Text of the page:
The Cuban Missile Crisis is often remembered as a time when the Soviet Union and the United States came to the brink of nuclear war. While the puffing of political chests between Soviet First Secretary Nikita Khruschev and U.S. President John F. Kenney played out on the airwaves, it was men like British businessman Greville Wynne who were the unlikely heroes behind the scenes. Dominic Cooke’s Cold War thriller The Courier charts how a man like Wynne found himself intwined in international espionage.

Based on true events, Cooke’s film documents how Wynne (Benedict Cumberbatch) was recruited by a CIA operative, Emily Donovan (Rachel Brosnahan), and a MI6 operative, Dickie Franks (Angus Wright) to help obtain information about the Soviet nuclear program. The assignment was simple, Wynne would essentially play himself, a businessman who wines and dines potential clients in hopes of securing lucrative contracts. While his cover was that he was looking to expand business into the Soviet Union, Wynne’s real objective was to work as a courier sneaking out information acquired by Soviet official Oleg Penkovsky (Merab Ninidze), operating under the codename Ironbark, and passing them onto MI6.

Though Wynne was inexperienced in the world of espionage, Penkovsky found him to be the perfect courier as he did not initially grasp the full ramifications of the intel he was transporting. Hiding the dangers of their jobs from their families, leading Wynne’s wife to suspect he was having an affair, neither man could have anticipated the genuine bonds of friendship that they would form. A bond that would find Wynne risking his life for the slim chance of helping Penkovsky and his family defect out of the Soviet Union.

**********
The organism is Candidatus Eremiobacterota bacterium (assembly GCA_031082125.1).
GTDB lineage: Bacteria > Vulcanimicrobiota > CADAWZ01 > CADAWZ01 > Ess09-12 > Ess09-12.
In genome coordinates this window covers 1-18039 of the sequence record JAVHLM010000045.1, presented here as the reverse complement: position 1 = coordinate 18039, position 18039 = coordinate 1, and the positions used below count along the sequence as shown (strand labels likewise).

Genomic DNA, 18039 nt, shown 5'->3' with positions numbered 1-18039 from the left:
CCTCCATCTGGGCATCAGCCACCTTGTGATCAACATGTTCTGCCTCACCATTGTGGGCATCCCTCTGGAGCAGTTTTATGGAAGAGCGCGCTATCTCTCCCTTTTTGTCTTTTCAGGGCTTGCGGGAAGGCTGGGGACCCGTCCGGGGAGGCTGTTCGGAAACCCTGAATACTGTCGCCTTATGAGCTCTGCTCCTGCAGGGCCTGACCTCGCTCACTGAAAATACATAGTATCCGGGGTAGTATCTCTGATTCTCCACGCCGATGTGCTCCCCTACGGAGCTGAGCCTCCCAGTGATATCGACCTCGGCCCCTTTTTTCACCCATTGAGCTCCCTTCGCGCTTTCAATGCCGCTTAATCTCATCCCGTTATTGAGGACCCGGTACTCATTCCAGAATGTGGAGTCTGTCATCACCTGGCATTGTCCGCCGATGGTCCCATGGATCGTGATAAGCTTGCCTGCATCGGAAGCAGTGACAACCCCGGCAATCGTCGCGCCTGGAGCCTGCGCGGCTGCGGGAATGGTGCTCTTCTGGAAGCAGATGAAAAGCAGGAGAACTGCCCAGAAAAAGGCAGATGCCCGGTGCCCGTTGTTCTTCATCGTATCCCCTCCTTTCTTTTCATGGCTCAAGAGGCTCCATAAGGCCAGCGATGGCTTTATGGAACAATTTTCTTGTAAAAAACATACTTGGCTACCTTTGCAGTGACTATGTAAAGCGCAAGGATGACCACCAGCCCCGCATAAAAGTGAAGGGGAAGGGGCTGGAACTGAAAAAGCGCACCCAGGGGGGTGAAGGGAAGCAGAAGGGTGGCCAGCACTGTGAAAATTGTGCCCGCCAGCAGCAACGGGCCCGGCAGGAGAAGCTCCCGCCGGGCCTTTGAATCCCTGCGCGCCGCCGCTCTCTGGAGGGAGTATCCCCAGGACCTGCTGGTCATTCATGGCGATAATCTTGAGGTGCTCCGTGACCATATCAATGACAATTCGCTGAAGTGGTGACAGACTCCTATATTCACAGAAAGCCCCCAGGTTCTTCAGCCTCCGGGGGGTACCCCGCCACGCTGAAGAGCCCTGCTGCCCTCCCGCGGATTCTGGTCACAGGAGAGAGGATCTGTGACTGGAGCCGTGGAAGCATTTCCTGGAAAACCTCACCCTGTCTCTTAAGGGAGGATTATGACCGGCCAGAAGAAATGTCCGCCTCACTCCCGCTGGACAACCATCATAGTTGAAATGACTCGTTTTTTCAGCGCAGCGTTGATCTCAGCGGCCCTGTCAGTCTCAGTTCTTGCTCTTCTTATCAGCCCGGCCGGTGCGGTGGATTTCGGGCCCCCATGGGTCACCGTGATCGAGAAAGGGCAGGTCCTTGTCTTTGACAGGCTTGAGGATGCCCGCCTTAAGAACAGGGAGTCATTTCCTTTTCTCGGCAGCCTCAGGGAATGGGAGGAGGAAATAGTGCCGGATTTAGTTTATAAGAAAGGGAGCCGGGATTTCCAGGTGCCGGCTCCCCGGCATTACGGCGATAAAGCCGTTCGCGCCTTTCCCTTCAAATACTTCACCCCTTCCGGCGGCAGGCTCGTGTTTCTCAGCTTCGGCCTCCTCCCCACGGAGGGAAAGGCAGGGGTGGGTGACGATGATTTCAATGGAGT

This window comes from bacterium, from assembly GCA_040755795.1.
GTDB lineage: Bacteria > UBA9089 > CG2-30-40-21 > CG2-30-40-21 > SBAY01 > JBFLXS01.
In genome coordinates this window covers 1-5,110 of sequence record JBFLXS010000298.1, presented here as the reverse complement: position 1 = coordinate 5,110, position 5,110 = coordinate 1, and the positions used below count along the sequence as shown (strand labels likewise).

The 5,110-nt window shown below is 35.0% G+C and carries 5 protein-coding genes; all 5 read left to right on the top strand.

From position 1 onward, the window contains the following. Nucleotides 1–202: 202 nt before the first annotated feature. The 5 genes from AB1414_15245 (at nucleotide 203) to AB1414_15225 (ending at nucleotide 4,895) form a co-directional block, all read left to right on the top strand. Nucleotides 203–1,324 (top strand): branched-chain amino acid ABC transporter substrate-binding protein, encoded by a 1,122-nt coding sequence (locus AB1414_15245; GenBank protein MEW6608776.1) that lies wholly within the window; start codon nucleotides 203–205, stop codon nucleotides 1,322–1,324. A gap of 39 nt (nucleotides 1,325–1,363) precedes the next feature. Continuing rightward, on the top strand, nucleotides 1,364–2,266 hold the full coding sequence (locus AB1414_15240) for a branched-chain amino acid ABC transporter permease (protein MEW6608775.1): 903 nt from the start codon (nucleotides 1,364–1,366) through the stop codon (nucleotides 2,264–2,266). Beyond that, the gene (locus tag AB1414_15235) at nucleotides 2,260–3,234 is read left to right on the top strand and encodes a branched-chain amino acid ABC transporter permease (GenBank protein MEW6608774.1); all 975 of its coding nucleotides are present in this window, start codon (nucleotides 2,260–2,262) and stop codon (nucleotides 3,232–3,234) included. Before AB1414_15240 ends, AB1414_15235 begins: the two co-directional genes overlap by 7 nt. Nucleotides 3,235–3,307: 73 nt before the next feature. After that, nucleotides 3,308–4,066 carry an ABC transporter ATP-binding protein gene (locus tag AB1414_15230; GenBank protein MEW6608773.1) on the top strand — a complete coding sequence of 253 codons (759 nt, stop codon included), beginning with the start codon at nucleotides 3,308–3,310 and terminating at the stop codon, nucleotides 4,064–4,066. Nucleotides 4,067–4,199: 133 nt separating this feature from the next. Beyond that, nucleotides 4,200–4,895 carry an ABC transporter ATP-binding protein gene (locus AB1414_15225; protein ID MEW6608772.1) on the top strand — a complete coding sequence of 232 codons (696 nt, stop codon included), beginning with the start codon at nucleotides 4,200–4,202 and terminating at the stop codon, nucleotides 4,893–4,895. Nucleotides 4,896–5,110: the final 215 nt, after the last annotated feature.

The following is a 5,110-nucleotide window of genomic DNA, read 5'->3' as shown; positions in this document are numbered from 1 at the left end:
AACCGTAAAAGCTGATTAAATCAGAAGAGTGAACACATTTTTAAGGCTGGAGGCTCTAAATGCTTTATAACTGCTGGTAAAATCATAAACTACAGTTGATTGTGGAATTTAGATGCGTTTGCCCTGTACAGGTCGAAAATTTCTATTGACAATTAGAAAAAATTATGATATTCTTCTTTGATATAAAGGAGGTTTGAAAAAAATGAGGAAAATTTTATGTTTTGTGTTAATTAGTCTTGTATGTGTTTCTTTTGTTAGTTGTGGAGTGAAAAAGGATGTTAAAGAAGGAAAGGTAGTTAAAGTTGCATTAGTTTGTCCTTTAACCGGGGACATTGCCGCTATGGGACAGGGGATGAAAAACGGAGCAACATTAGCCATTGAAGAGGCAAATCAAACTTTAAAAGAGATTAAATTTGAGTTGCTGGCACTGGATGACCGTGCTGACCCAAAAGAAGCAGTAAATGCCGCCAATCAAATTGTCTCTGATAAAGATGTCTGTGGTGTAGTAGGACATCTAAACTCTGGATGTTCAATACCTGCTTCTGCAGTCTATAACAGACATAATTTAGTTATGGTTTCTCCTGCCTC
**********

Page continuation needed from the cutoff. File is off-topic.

Although Cooke presents the defection attempt with the tense energy of a heist film, much of The Courier plays like a classic spy tale. It is a film where characters hide in plain sight and constantly look over their shoulders fearing their cover could be blown at any moment. While Cooke’s film is a slow burn, the viewer is always aware of the personal and global stakes at play. A large part of this is due to the fine performances by ensemble cast.

Cumberbatch is convincing as Wynne, bringing the right mixture of aggression, paranoia, and vulnerability to the role. One feels the sense of anguish and defiance that is festering within Wynne as he endures two years in a brutal Soviet prison after being arrested for being a spy. While Cumberbatch brings us into the world of espionage, it is Ninidze’s riveting turn as Penkovsky who proves to be the heart of the film. Ninidze takes what would have otherwise been a conventional film and injects it with earnest emotion. This allows the camaraderie between the Wynne and Penkovsky to feel authentic, reminding us that despite coming from different worlds they were more alike than they think.

The Courier may not stray from traditional tropes of the genre, but there is plenty here to maintain one’s interest. It is a film that shows that two people can change the world, even if they had to do most of it in secret.

The Courier arrives on digital and on-demand on April 16th.

1 Comment

  1. Just watched this one myself. Cumberbatch is best when doing his own accent, in his own type of roles – like this one. I mean not a startling performance, but he kept it going and the movie kept me interested the entire way through it.

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